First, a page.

Current temperature in Boston - 62 °
Get access to a personalized news feed, our newsletter and exclusive discounts on everything from shows to local restaurants, All for free.
Already a member? Sign in.
The Bay State Banner
The Bay State Banner

Trending Articles

New approaches to treating youth with COVID-19 mental health challenges

Ousmane Sembène, the father of African cinema, honored with retrospective at Harvard Film Archive

Literary censorship challenged in school library


Experts: Key to health is glucose control


BERTHOUD, Colo. — Scott Crossen became depressed at age 16 after his physician told him he only had 10 to 15 more healthy years. At the time, the teenager believed he would die before he reached his mid-30s.

“It was like a death sentence,” said Crossen, 54, of his type 1 diabetes diagnosis, also called juvenile or childhood diabetes.

The chronic illness either causes the body to not produce insulin, a hormone which converts sugar, starches and other food into energy, or to produce defective insulin. Type 2 diabetes usually occurs in adults and is linked with obesity.

But 38 years after being diagnosed, Crossen is not only living but thriving. Boulder endocrinologist Melvin Stjernholm says Crossen has no secondary complications common to diabetics, such as kidney disease, neuropathy or retinopathy.

Although experts say it’s rare for longtime diabetics not to have secondary complications, Crossen is not alone in his longevity. In fact, those diagnosed with type 1 diabetics are living longer, some more than 50 years after their diagnoses.

Of the 6,000 diabetes patients followed at the Barbara Davis Center for Childhood Diabetes at the University of Colorado School of Medicine in Aurora, more than 1,270 have lived with diabetes for 30 years or longer, said Dr. Satish K. Garg, director of the center’s adult program and a professor of medicine and pediatrics at the medical school.

Of those, most have mild secondary illnesses, such as early kidney disease, that can be managed easily with medication, he said. Of those 1,270, about 270 patients have lived with diabetes more than 40 years and 35 patients have lived longer than 50 years, he said.

“Diabetes treatment has come a long way,” said Garg, who 25 years ago counseled his diabetic patients not to marry or have children because it was believed most diabetics would not live to age 35. “People are living longer than ever.”

Today, more than 450 diabetic female patients followed by the center have given birth.

Although no one yet knows if a genetic component helps some diabetics live longer, the key, Garg said, is managing glucose levels, which has been made easier by recent advances in medicine. They include new insulin that better controls glucose, or blood sugar, levels; new monitoring devices, such as continuous glucose monitors; and advances in devices which deliver insulin. Those who don’t manage their glucose levels properly are most likely to face secondary complications, he said.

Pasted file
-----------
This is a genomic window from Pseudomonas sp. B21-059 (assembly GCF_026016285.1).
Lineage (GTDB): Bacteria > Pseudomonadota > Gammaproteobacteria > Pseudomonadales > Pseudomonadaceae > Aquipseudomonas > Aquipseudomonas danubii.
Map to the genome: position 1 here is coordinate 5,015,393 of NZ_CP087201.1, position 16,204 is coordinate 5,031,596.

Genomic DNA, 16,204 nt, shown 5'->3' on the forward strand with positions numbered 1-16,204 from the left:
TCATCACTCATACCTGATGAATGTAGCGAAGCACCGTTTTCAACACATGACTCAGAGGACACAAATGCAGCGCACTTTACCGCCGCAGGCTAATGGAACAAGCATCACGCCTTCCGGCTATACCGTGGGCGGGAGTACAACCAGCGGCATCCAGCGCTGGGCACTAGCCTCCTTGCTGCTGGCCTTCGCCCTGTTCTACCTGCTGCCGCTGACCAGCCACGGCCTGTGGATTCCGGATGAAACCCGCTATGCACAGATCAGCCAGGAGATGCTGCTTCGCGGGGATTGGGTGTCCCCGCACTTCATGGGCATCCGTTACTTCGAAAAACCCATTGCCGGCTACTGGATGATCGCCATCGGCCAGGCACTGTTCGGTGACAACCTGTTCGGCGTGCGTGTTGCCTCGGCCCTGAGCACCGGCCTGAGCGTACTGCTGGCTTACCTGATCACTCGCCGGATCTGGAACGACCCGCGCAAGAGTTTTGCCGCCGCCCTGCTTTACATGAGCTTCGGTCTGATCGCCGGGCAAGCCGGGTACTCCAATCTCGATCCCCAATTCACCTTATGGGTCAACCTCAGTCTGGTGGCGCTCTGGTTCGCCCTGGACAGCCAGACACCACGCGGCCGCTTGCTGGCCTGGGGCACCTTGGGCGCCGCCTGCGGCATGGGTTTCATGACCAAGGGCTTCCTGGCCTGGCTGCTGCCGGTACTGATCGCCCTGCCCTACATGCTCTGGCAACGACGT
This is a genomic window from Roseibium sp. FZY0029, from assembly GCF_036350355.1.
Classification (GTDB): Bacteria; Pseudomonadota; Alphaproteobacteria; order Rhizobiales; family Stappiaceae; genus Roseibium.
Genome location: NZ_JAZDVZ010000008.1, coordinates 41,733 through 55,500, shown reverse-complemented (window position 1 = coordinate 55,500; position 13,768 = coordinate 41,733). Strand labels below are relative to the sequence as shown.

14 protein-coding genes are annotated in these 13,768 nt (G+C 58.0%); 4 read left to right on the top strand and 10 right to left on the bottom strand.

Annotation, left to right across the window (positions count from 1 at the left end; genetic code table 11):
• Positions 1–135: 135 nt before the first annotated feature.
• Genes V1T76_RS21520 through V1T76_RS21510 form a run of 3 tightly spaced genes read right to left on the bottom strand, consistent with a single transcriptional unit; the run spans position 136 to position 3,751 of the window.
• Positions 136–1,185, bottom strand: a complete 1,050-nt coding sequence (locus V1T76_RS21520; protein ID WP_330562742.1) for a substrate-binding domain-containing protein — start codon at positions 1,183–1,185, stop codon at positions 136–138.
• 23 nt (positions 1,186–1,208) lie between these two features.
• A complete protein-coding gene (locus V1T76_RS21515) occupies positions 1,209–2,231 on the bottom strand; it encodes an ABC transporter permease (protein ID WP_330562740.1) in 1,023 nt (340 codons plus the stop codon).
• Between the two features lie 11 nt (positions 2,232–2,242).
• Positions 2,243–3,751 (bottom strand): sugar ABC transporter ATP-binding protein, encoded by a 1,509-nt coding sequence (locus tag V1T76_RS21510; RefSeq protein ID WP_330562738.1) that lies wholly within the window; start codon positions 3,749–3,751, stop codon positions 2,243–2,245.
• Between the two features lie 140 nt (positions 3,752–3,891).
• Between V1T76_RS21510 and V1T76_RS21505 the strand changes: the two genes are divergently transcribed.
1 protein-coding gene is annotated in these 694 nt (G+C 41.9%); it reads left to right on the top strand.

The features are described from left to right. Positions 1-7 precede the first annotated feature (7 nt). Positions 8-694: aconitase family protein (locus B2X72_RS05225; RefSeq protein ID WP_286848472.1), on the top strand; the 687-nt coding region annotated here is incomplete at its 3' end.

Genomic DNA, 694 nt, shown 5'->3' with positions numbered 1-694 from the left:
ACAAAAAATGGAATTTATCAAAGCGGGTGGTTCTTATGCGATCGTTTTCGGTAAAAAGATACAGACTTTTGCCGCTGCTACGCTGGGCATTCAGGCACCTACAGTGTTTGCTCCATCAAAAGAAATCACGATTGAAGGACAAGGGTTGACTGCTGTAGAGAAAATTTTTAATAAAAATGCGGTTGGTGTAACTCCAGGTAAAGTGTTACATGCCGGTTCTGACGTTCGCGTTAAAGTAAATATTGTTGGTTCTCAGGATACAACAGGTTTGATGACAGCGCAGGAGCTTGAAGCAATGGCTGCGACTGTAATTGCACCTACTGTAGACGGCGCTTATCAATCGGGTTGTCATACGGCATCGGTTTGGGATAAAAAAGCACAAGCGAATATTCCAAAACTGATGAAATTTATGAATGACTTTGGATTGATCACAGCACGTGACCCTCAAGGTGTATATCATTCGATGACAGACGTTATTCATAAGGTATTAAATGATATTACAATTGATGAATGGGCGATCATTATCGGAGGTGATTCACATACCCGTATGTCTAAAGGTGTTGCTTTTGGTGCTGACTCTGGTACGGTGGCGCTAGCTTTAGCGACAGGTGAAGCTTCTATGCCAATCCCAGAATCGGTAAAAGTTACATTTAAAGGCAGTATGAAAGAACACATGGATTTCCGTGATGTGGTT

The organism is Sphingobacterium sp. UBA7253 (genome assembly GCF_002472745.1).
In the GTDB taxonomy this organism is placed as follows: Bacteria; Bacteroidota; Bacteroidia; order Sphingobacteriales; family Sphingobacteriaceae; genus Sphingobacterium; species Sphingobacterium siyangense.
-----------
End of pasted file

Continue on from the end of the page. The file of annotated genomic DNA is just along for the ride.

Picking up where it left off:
He also said it’s important that those with diabetes properly manage their blood pressure and cholesterol, and that they eat healthy foods and exercise regularly.

In 1993, a National Institute of Health (NIH) study published in the New England Journal of Medicine concluded that improving glucose control saves lives, reducing the risk of complications such as retinopathy and neuropathy. A 2004 follow up to the NIH-sponsored study reported that diabetes patients who controlled glucose levels significantly reduced their risks for heart attack and stroke.

“[The studies] changed the way doctors looked at diabetes,” he said. “The majority of patients now die from unrelated causes if they take care of their diabetes.”

When doctors first tested Crossen’s blood sugar, it was 740 deciliters; normal blood sugar is between 70 and 115. By then, the teenager had lost 40 pounds and suffered from blurry vision, vomiting, frequent urination and thirst, he said.

Crossen attributes his exceptional good health to a program he developed called AMEND — attitude, mindfulness, exercise, nutrition and diet.

First, Crossen quit smoking at age 22 after smoking since age 12. He began meditating and doing deep-breathing exercises. He researched nutraceuticals and studied herbology.

Today, Crossen faithfully tests his blood sugar levels an hour after he eats. He does yoga almost every morning for 20 minutes, meditates for roughly an hour and often plays volleyball. Since 1980, he has bicycled more than 80,000 miles, and he has been teaching boxing for more than 25 years.

As part of his program, Crossen also avoids red meat and takes a B complex vitamin and several herbs. He eats lots of organic raw vegetables and low glycemic fruits.

If a diabetic is committed to good health, he can achieve it, Crossen said.

“It’s tough living with diabetes, but it’s tougher dying from diabetes,” he said. “Put the time and effort into living a healthy life.”

(The Longmont Times-Call of Colorado)